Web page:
Only a couple of days after Jaguar announced plans to become an EV brand by 2025, Ford’s European division is also revealing its ambitious electrification agenda. It’s going to take several more years until it will drop the combustion engine, but the Blue Oval pledges it will sell only EVs by the end of the decade. In the meantime, the plan is to offer only plug-in hybrids and purely electric cars by the middle of 2026.
The situation is a tad different on the commercial side of things as Ford Europe will need more time to switch to a zero-emissions lineup. By 2024, all of its commercial offerings will be available either as PHEVs or EVs, joining the traditional powertrains. By 2030, the company estimates two-thirds of its commercial sales will consist of hybrids and EVs.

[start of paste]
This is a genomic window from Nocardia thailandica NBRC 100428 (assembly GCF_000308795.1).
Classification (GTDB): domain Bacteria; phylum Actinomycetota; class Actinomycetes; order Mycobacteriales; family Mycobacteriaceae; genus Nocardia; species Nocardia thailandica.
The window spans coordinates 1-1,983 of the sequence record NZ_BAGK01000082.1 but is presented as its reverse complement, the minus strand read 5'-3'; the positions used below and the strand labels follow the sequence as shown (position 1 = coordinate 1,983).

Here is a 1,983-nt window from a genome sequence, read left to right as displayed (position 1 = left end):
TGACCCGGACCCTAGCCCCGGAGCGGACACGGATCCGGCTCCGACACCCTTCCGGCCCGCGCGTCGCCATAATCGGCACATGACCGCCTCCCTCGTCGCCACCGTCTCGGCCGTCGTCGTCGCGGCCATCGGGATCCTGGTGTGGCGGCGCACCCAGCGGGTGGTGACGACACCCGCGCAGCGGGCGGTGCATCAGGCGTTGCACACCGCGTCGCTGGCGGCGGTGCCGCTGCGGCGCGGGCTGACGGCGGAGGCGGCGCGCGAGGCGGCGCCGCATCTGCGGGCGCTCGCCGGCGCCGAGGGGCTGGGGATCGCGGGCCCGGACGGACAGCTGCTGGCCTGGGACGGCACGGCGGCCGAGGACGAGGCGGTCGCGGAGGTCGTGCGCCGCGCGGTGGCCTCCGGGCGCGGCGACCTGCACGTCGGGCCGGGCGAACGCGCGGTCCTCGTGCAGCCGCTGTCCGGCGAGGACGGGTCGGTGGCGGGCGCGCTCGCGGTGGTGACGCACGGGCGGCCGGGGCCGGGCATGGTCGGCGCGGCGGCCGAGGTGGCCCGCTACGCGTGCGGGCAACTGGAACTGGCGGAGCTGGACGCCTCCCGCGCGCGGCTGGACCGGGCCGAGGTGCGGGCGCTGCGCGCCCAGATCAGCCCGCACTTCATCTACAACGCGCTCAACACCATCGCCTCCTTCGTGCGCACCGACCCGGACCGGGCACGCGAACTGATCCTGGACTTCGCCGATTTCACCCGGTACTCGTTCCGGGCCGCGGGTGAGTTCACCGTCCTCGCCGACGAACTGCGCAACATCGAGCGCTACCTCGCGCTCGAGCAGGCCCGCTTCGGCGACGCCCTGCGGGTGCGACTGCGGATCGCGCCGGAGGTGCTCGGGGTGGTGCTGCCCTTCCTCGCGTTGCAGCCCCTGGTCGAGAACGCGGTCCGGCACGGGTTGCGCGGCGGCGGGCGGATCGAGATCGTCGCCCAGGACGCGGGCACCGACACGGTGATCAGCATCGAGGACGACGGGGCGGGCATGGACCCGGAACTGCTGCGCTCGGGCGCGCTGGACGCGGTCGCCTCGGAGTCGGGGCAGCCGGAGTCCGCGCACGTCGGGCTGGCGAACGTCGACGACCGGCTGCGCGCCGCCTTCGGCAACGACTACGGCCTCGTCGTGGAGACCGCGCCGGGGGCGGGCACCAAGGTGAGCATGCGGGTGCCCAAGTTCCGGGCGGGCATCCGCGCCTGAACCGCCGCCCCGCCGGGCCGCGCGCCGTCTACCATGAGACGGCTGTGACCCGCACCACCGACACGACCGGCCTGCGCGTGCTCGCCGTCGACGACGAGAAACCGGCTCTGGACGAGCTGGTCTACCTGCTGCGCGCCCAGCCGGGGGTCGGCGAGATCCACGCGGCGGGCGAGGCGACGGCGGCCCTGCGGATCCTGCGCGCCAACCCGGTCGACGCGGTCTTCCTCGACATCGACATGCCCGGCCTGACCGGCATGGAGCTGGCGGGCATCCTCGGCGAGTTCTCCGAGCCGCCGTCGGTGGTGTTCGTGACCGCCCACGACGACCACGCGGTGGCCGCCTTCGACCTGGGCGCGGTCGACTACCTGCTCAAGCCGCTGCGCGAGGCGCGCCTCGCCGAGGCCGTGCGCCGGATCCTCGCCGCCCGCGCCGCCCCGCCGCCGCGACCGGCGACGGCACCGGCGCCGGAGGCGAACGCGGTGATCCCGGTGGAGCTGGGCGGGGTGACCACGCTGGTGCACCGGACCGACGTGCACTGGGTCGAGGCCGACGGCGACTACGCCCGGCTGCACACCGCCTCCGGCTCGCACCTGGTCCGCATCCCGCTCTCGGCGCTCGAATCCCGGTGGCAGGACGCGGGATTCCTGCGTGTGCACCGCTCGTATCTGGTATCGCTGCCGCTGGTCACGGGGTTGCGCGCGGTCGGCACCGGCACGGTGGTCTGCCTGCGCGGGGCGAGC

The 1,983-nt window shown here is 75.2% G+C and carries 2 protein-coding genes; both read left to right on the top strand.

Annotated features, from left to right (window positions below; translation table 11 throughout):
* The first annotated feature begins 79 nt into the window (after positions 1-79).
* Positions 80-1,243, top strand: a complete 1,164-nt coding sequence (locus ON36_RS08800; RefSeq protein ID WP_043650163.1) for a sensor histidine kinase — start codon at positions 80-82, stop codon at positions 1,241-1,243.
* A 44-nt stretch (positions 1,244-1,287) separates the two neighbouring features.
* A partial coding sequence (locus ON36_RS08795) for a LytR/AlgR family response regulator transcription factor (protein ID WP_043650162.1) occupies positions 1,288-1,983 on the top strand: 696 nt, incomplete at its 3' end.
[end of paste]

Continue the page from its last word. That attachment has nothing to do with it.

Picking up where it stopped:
In order to make it happen, Ford of Europe will be investing $1 billion in Germany to retool its Cologne factory to accommodate the production of electric cars. Leading the way will be an EV earmarked for a release on the Old Continent sometime in 2023. It doesn’t have a name yet, but the automaker is already analyzing the prospects of introducing a second EV to the upgraded German assembly lines.
Ushering in Ford’s impressive eco-friendly plan for the European market is the fully electric Mustang Mach-E crossover. It joins a series of already available mild-hybrid and plug-in hybrid models, with more to come in the next few years. The company’s commercial branch is teaming up with the Volkswagen Group to prepare for an electric onslaught by sharing platforms to speed up development.
Later this year, Ford is expected to introduce a successor to the aging Mondeo (Fusion in the US) as an all-wheel-drive rugged wagon rumored to adopt a hybrid powertrain. There’s a pretty good chance all future Ford models in Europe will be electrified in one way or another, prior to the 2030 cut-off date when the traditional gasoline and diesel engines will be abandoned forever.